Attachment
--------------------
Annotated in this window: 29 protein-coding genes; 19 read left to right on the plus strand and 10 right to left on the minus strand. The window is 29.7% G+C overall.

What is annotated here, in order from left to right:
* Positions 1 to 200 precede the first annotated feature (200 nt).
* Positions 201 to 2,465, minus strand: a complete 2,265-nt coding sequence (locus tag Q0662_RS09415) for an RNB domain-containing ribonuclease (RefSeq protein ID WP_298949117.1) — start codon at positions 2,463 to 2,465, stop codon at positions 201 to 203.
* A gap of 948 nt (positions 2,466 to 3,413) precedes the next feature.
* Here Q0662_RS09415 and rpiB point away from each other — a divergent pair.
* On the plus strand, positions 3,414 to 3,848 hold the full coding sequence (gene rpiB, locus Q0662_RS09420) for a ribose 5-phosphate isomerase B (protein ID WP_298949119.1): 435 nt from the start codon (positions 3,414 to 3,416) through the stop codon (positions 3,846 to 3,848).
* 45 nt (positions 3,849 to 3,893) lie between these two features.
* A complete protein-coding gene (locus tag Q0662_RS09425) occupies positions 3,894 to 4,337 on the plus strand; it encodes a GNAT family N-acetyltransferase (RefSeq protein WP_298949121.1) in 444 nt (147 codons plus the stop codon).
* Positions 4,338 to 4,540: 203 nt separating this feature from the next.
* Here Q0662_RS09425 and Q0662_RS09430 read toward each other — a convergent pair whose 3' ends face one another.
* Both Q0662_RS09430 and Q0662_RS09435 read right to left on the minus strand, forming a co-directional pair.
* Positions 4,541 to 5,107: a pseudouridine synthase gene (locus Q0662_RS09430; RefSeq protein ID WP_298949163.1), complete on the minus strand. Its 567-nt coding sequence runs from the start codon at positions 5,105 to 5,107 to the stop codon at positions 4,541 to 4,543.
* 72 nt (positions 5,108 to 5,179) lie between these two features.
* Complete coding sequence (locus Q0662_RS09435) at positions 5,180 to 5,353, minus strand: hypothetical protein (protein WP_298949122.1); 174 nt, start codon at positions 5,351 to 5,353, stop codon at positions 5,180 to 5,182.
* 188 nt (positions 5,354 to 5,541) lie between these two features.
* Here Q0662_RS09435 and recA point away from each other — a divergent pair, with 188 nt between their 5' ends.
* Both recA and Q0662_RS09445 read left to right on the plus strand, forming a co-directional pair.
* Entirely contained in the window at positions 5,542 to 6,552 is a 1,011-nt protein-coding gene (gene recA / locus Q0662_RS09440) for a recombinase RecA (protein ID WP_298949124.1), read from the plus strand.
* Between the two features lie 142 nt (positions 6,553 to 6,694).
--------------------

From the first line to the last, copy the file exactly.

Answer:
Annotated in this window: 29 protein-coding genes; 19 read left to right on the plus strand and 10 right to left on the minus strand. The window is 29.7% G+C overall.

What is annotated here, in order from left to right:
* Positions 1 to 200 precede the first annotated feature (200 nt).
* Positions 201 to 2,465, minus strand: a complete 2,265-nt coding sequence (locus tag Q0662_RS09415) for an RNB domain-containing ribonuclease (RefSeq protein ID WP_298949117.1) — start codon at positions 2,463 to 2,465, stop codon at positions 201 to 203.
* A gap of 948 nt (positions 2,466 to 3,413) precedes the next feature.
* Here Q0662_RS09415 and rpiB point away from each other — a divergent pair.
* On the plus strand, positions 3,414 to 3,848 hold the full coding sequence (gene rpiB, locus Q0662_RS09420) for a ribose 5-phosphate isomerase B (protein ID WP_298949119.1): 435 nt from the start codon (positions 3,414 to 3,416) through the stop codon (positions 3,846 to 3,848).
* 45 nt (positions 3,849 to 3,893) lie between these two features.
* A complete protein-coding gene (locus tag Q0662_RS09425) occupies positions 3,894 to 4,337 on the plus strand; it encodes a GNAT family N-acetyltransferase (RefSeq protein WP_298949121.1) in 444 nt (147 codons plus the stop codon).
* Positions 4,338 to 4,540: 203 nt separating this feature from the next.
* Here Q0662_RS09425 and Q0662_RS09430 read toward each other — a convergent pair whose 3' ends face one another.
* Both Q0662_RS09430 and Q0662_RS09435 read right to left on the minus strand, forming a co-directional pair.
* Positions 4,541 to 5,107: a pseudouridine synthase gene (locus Q0662_RS09430; RefSeq protein ID WP_298949163.1), complete on the minus strand. Its 567-nt coding sequence runs from the start codon at positions 5,105 to 5,107 to the stop codon at positions 4,541 to 4,543.
* 72 nt (positions 5,108 to 5,179) lie between these two features.
* Complete coding sequence (locus Q0662_RS09435) at positions 5,180 to 5,353, minus strand: hypothetical protein (protein WP_298949122.1); 174 nt, start codon at positions 5,351 to 5,353, stop codon at positions 5,180 to 5,182.
* 188 nt (positions 5,354 to 5,541) lie between these two features.
* Here Q0662_RS09435 and recA point away from each other — a divergent pair, with 188 nt between their 5' ends.
* Both recA and Q0662_RS09445 read left to right on the plus strand, forming a co-directional pair.
* Entirely contained in the window at positions 5,542 to 6,552 is a 1,011-nt protein-coding gene (gene recA / locus Q0662_RS09440) for a recombinase RecA (protein ID WP_298949124.1), read from the plus strand.
* Between the two features lie 142 nt (positions 6,553 to 6,694).